Want to save this article for later?
One of the most intriguing questions that product managers and marketers face is, ‘What are users doing on my app?’
Even tougher is how to extract actionable strategies from user data. Luckily, modern data visualization and analytics best practices exist to help better understand your users. Two potential methods for visualizing data are the sankey chart and the sunburst chart.
Though the underlying data may be available, it becomes a tedious job to sift through tons of user data. Let’s take the simplest form of user journey in a tabular data:
|Step I||Step II||Step III||Step IV||Step V||Users|
|App Launched||App Launched||Category Viewed||Searched||App Launched||4512|
|App Launched||UTM Visited||Searched||Product Viewed||Product Viewed||3012|
|App Launched||Searched||Category Viewed||Product Viewed||Added To Cart||422|
|UTM Visited||App Launched||Product Viewed||Added To Cart||Charged||312|
The above table contains the first 5 sequence of steps users take after launching an app.
It is very difficult to draw insights from such data. This is where visualization helps. With the use of the right visualization, we can summarize and effectively draw analytical insights from the data. In simple terms, delivering more insights per pixel is the goal of good visualization.
A Sankey diagram is a type of chart that displays flows and their quantities. Arrows of various thickness are used to visualize the quantity in each flow as well as the direction or path in which they flow. You might typically see this diagram used to show the flow of money, materials, information, or energy.
A sunburst diagram, on the other hand is a type of data visualization that is radial in shape. It is also known as a multi-level pie chart or a radial treemap. Each ring shows hierarchy with the center being the root. And rings can be sliced for each category.
We faced 2 main constraints while selecting the right type of visualization:
Given the above 2 constraints, we had to choose between two main type of plots:
1. Rectangular Plot – i.e. Sankey Chart
2. Radial Plot – i.e. Sunburst Chart
The easier way to find out the winner was to apply the plots to actual data. As we experimented with actual data, we were inching towards Radial plot.
Let’s take a couple of examples to highlight the benefits of the radial plot.
The above example is a no-brainer. We can’t imagine a rectangular clock.
The above graphs show the heatmap of Videos played by Day of the week and Hour of the day. The radial heat map conveys the message where the heat is more concentrated much faster than the rectangular heat map. It is clear that the heat is relatively more concentrated between 8pm-10pm between Mondays-Saturdays whereas it is relatively more concentrated between 11am-7pm on Sundays.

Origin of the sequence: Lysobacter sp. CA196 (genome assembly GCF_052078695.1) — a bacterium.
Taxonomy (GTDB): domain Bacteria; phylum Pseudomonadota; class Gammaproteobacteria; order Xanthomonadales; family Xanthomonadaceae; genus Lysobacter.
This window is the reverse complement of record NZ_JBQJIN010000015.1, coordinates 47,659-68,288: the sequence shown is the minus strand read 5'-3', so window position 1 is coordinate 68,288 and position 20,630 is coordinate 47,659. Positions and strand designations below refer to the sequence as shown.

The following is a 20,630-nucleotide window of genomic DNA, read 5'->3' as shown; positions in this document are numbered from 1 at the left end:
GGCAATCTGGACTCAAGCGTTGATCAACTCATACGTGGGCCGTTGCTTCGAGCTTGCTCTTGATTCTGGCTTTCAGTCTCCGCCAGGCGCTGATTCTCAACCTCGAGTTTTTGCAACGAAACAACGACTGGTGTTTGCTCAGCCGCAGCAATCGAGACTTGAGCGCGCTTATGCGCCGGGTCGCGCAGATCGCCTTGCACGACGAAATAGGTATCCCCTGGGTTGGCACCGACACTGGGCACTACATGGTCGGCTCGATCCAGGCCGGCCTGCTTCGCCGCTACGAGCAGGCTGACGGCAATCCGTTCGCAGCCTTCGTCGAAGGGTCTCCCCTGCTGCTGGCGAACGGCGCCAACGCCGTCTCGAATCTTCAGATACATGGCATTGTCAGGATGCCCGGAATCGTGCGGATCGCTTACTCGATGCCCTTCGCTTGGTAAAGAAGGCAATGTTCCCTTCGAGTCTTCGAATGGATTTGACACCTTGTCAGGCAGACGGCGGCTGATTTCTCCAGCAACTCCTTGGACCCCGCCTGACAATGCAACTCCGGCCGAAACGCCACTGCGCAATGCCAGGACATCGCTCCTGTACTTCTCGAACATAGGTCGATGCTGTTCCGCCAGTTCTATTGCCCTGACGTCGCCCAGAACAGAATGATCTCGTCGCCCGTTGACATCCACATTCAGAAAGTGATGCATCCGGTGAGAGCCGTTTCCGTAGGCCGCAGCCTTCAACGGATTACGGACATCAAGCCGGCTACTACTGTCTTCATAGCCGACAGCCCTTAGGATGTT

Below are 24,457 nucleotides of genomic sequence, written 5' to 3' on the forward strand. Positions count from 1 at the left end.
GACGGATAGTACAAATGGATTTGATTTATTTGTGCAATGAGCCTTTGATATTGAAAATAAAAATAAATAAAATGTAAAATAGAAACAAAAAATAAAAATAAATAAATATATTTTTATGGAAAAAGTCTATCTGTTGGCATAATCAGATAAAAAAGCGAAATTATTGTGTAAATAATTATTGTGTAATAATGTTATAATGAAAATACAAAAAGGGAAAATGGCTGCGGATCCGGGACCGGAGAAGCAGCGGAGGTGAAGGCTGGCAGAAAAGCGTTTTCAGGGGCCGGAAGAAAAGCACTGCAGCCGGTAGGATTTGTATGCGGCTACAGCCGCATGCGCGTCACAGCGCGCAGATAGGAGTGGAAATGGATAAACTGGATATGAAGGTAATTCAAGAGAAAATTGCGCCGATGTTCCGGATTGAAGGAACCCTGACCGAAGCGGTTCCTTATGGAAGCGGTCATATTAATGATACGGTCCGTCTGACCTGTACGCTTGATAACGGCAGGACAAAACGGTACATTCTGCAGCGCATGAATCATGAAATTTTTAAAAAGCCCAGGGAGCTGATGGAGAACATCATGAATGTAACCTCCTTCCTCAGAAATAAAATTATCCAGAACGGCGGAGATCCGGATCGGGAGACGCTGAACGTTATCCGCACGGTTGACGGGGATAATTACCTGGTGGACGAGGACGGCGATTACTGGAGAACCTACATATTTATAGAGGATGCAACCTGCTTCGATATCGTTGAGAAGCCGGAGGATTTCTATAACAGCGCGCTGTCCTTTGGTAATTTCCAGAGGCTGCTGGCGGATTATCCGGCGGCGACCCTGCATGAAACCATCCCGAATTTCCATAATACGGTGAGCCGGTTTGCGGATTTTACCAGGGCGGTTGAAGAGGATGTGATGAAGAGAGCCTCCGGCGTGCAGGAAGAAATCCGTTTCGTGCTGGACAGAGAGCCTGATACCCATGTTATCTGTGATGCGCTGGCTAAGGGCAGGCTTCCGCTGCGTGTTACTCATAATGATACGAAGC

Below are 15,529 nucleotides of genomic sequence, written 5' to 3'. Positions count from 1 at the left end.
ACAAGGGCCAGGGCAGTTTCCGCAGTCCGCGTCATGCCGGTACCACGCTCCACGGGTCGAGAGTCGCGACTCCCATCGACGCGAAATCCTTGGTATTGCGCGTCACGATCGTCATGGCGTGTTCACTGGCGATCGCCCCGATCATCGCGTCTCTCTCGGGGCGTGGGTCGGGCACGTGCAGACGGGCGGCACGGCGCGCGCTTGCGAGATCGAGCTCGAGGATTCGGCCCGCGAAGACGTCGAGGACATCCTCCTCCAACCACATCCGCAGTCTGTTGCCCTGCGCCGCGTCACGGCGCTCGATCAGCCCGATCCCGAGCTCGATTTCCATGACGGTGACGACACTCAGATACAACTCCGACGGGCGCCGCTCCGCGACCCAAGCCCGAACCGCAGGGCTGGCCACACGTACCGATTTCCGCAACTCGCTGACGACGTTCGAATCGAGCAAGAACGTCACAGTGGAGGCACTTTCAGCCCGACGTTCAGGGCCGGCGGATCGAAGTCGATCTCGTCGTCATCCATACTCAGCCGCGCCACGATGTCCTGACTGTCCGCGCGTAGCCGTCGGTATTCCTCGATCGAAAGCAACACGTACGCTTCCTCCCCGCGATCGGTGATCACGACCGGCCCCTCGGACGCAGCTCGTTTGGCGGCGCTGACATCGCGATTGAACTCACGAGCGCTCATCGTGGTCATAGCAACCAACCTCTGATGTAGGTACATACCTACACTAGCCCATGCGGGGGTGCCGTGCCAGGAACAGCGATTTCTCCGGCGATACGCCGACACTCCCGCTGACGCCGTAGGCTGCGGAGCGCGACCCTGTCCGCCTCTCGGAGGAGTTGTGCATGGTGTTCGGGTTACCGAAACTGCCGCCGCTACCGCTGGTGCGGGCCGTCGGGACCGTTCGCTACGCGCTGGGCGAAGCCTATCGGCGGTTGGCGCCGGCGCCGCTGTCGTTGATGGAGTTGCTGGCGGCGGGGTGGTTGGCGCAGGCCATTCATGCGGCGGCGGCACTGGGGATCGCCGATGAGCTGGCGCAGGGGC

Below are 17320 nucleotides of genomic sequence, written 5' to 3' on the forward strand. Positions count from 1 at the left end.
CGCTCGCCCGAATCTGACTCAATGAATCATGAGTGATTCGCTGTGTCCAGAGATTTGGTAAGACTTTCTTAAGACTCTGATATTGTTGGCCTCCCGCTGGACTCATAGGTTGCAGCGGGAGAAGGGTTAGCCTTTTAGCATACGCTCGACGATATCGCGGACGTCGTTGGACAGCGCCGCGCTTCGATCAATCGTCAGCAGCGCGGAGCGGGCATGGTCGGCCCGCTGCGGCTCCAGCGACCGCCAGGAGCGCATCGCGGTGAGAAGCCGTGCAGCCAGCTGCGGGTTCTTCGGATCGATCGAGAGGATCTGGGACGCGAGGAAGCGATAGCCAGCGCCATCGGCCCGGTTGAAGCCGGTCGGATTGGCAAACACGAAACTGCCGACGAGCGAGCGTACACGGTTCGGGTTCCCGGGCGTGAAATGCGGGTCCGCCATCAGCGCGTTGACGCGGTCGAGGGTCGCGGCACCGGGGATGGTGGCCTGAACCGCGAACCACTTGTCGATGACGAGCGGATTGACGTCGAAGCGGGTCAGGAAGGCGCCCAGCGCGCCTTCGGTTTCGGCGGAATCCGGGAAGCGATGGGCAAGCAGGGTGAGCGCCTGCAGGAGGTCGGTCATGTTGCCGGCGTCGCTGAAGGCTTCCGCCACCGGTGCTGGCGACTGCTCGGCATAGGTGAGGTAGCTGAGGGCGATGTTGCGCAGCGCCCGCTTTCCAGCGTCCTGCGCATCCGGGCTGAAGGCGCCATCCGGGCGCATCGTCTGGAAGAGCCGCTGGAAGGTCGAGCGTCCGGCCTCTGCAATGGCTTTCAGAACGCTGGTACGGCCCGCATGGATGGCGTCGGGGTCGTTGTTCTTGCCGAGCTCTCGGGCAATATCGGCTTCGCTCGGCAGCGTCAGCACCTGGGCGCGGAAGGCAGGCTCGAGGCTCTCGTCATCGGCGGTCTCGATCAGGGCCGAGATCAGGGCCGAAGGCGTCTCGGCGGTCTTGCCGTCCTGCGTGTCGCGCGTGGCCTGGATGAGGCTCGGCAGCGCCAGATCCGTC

In both the examples, we had to deal with a lot of information or categories. The Clock had the first 12 integers depicting the hour, minute and seconds information. The heatmap had a total of 168 grids (24 hours * 7 days) to depict the information. In both cases, Radial plots were able to relay the required information faster.
Now that we established Radial plots scored over Rectangular plots in the above use cases, let’s apply Sankey and Sunburst charts to the main problem statement of depicting user flows.
The current industry practice to visualize user paths/flows is a Sankey Chart, which is a rectangular plot.
In the above diagram, there is a flow of one set of values to another. The values connected are nodes and the connections are links. The width of the link signifies the relative strength of a flow from a node to another node. It gives a bird’s eye view of the journey and allows the viewer to interact and see the relation between certain nodes in the visualization.
Sankey charts are great to visualize transitions from one event or state to another. But the number of such transitions should ideally be not more than 4-5. Since we are depicting journeys across sessions, Sankey charts become unreadable.
Sankey charts could still be useful if we are limiting our analysis to a session rather than multiple sessions.
Sunburst charts are radial charts.
This type of visualization shows hierarchy through a series of rings that are sliced for each category node. Each ring corresponds to a level in the hierarchy, with the central circle representing the root node and the hierarchy moving outwards from it. Rings are sliced up and divided based on their hierarchical relationship to the parent slice. In the above graph, the size of each slice is made proportional to the value of its immediate parent ring.
Based on our findings, Sunburst had a clear lead over Sankey chart to depict the user flows. In fact, we had enough space show the sunburst chart with 20 sequences but also an accompanying table with the following key details:
What a script is to a movie is what data is to visualization. Choosing the right visualization is important to tell the story that the data intends. The right visualization for us to depict user journeys is Sunbursts.
Initial feedback from our clients has been encouraging as they were able to discover:
Schedule a demo with one of our growth specialists to see it in action.
The Intelligent Mobile Marketing Platform